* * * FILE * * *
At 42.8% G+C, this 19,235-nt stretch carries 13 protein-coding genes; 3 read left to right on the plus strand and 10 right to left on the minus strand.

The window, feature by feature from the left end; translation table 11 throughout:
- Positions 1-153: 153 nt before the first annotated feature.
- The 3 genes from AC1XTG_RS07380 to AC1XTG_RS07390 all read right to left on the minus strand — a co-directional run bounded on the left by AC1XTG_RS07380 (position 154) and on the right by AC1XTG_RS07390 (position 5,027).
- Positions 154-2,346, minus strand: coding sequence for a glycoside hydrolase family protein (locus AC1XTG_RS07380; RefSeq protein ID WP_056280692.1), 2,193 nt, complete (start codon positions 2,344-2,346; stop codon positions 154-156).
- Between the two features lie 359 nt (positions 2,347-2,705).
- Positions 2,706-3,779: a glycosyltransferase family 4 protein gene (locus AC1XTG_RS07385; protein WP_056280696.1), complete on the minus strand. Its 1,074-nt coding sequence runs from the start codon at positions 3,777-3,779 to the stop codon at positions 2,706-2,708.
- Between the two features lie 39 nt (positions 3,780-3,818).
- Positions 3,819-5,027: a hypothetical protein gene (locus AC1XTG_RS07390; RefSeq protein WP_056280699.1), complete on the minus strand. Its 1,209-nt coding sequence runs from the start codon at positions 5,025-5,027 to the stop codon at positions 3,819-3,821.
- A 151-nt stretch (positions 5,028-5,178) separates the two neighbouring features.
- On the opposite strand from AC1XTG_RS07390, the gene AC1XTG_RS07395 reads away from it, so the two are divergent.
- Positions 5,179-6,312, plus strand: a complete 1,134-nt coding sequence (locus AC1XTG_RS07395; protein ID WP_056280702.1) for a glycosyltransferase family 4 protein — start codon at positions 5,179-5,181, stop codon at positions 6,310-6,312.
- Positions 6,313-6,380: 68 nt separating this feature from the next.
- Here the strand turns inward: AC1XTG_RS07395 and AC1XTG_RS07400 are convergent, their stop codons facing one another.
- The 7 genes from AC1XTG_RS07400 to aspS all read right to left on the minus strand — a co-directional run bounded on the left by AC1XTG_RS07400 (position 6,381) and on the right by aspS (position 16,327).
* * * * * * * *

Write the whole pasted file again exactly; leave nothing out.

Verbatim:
At 42.8% G+C, this 19,235-nt stretch carries 13 protein-coding genes; 3 read left to right on the plus strand and 10 right to left on the minus strand.

The window, feature by feature from the left end; translation table 11 throughout:
- Positions 1-153: 153 nt before the first annotated feature.
- The 3 genes from AC1XTG_RS07380 to AC1XTG_RS07390 all read right to left on the minus strand — a co-directional run bounded on the left by AC1XTG_RS07380 (position 154) and on the right by AC1XTG_RS07390 (position 5,027).
- Positions 154-2,346, minus strand: coding sequence for a glycoside hydrolase family protein (locus AC1XTG_RS07380; RefSeq protein ID WP_056280692.1), 2,193 nt, complete (start codon positions 2,344-2,346; stop codon positions 154-156).
- Between the two features lie 359 nt (positions 2,347-2,705).
- Positions 2,706-3,779: a glycosyltransferase family 4 protein gene (locus AC1XTG_RS07385; protein WP_056280696.1), complete on the minus strand. Its 1,074-nt coding sequence runs from the start codon at positions 3,777-3,779 to the stop codon at positions 2,706-2,708.
- Between the two features lie 39 nt (positions 3,780-3,818).
- Positions 3,819-5,027: a hypothetical protein gene (locus AC1XTG_RS07390; RefSeq protein WP_056280699.1), complete on the minus strand. Its 1,209-nt coding sequence runs from the start codon at positions 5,025-5,027 to the stop codon at positions 3,819-3,821.
- A 151-nt stretch (positions 5,028-5,178) separates the two neighbouring features.
- On the opposite strand from AC1XTG_RS07390, the gene AC1XTG_RS07395 reads away from it, so the two are divergent.
- Positions 5,179-6,312, plus strand: a complete 1,134-nt coding sequence (locus AC1XTG_RS07395; protein ID WP_056280702.1) for a glycosyltransferase family 4 protein — start codon at positions 5,179-5,181, stop codon at positions 6,310-6,312.
- Positions 6,313-6,380: 68 nt separating this feature from the next.
- Here the strand turns inward: AC1XTG_RS07395 and AC1XTG_RS07400 are convergent, their stop codons facing one another.
- The 7 genes from AC1XTG_RS07400 to aspS all read right to left on the minus strand — a co-directional run bounded on the left by AC1XTG_RS07400 (position 6,381) and on the right by aspS (position 16,327).